Officials at Nanaimo Regional General Hospital say they’re concerned by the dramatic increase in people having recreational colonoscopies.

“Although colonoscopies are now legal in Canada, this doesn’t mean it’s wise to binge the procedure,” said NRH spokesperson Fareeha Amari. “We’re asking people to try to limit their use.”

Colonoscopies now account for nearly half of Nanaimo’s emergency room visits, with wait times often longer than six hours to get the procedure.

“I really just can’t get enough,” said Mei Ling Zhou, a polar scientist who moved to Nanaimo four years ago. “They’re just so much fun!”

Former weightlifter Aleksandra Zaryanova agrees. “I mean, everyone should try a colonoscopy at least once. Especially the bowel prep the day before. That’s the most fun I’ve had in ages. I got through so many emails sitting on the toilet for eight hours.”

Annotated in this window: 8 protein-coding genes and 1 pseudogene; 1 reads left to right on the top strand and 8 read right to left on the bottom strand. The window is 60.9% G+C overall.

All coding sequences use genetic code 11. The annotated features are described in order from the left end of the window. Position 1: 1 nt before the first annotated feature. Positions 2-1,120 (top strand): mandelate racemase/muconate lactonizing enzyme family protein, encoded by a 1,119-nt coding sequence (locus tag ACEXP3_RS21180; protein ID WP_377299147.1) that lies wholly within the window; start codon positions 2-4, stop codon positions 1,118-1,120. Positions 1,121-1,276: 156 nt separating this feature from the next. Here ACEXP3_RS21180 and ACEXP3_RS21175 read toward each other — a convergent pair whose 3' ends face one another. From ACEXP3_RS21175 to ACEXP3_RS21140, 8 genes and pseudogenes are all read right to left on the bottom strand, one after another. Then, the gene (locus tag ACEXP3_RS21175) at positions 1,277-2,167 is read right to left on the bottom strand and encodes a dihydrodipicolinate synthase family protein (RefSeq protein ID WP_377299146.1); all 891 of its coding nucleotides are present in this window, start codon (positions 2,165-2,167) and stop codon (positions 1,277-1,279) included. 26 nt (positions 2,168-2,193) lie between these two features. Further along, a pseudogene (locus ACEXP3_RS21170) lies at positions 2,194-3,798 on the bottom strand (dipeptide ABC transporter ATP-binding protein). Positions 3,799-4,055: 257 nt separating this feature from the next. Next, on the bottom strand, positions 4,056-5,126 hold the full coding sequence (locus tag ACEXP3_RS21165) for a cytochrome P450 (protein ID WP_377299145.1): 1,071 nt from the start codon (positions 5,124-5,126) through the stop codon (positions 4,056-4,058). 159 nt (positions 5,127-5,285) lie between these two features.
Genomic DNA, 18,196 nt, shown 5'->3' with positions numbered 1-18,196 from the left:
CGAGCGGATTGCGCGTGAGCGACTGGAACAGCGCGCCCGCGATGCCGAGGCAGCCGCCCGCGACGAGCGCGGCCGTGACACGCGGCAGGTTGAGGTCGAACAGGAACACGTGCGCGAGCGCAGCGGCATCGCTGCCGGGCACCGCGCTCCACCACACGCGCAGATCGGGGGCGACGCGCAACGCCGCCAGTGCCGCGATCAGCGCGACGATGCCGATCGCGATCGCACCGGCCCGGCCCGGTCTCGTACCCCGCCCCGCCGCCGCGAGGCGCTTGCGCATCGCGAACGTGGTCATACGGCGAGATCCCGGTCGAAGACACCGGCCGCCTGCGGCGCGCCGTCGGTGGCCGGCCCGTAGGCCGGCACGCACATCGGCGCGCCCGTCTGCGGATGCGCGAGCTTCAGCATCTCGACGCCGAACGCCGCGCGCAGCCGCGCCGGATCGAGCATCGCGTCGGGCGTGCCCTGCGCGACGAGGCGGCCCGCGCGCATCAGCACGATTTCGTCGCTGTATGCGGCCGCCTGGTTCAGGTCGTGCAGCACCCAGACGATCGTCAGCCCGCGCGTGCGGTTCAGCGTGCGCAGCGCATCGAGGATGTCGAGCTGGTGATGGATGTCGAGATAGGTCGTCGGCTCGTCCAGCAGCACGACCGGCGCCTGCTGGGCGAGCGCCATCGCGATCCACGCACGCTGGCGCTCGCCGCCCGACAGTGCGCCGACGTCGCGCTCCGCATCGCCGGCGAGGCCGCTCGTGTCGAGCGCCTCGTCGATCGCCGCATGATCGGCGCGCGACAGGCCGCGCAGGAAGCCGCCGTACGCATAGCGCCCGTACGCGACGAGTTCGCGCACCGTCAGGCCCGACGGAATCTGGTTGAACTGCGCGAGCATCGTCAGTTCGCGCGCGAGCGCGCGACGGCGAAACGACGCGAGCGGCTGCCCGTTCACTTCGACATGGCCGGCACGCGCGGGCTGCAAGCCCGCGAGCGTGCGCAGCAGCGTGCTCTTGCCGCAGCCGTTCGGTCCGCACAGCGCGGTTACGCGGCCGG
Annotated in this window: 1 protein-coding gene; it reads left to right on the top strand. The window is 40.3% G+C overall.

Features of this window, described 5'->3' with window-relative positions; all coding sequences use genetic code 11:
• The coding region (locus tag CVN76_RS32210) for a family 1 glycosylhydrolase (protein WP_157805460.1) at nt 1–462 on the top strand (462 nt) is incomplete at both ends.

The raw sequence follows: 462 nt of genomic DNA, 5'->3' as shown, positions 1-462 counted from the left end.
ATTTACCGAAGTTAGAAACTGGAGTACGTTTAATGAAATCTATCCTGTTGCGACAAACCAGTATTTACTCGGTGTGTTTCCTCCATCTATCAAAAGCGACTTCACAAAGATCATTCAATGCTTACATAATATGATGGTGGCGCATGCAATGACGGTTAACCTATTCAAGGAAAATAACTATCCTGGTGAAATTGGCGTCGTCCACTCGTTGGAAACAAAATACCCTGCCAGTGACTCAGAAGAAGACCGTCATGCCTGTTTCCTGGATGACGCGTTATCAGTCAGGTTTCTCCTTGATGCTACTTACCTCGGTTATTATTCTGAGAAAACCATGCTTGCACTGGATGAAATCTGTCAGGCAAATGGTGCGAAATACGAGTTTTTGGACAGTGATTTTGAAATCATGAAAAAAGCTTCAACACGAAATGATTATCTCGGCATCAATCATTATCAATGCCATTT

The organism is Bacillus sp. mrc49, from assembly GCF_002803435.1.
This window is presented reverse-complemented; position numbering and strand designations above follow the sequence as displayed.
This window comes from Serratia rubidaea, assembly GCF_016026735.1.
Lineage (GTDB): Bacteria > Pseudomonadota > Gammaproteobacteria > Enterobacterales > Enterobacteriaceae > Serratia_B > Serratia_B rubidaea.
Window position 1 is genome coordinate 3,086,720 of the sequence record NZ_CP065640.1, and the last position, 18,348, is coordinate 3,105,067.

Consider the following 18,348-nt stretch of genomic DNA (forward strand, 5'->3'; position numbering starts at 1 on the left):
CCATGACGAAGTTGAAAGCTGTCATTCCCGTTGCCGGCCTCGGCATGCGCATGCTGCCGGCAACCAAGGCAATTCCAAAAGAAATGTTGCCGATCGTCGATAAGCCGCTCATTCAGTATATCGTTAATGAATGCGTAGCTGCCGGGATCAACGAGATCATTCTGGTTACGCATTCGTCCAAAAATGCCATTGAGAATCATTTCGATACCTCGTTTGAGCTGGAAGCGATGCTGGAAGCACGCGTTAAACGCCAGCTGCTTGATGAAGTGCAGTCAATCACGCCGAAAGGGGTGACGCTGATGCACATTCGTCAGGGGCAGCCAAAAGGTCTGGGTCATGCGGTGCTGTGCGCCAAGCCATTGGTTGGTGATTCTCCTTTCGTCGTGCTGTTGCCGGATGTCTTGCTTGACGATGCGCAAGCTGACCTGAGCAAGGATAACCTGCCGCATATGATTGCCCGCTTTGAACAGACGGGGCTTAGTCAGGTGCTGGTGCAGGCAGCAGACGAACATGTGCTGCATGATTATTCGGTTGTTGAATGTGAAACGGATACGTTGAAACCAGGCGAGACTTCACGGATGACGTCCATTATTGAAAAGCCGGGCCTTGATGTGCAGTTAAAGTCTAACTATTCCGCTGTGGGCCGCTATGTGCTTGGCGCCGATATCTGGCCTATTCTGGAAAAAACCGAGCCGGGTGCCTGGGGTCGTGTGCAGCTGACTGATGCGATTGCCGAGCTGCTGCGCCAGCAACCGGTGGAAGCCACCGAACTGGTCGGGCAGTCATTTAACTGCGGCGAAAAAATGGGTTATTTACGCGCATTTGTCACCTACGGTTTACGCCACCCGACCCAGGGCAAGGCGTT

Zaryanova, known as “Zarya” to her friends, even has a nickname for the bowel prep: “I call it the Graviton Surge.”

But not everyone agrees that the legalization of recreational colonoscopies has been a good thing. Lena Oxton, a support worker at Nanaimo’s Edgewood Addiction Centre, says the alarming increase is driving more dependence among mid-Island residents.

“I don’t think people realize how dangerous colonoscopies can be,” she said. “Sure the first couple are fun, but after a while you begin to need more colonoscopies to get that same feeling. So you ask the doctor to increase the instrument diameter a little bit each time and before you know it, you’re well past ‘garden hose’ size.”

In response, Health Canada has increased grant levels to fund hiring of gastroenterologists, and lowered the education requirements. Under the new federal guidelines, anyone with a grade eight completion certificate can now qualify for licencing.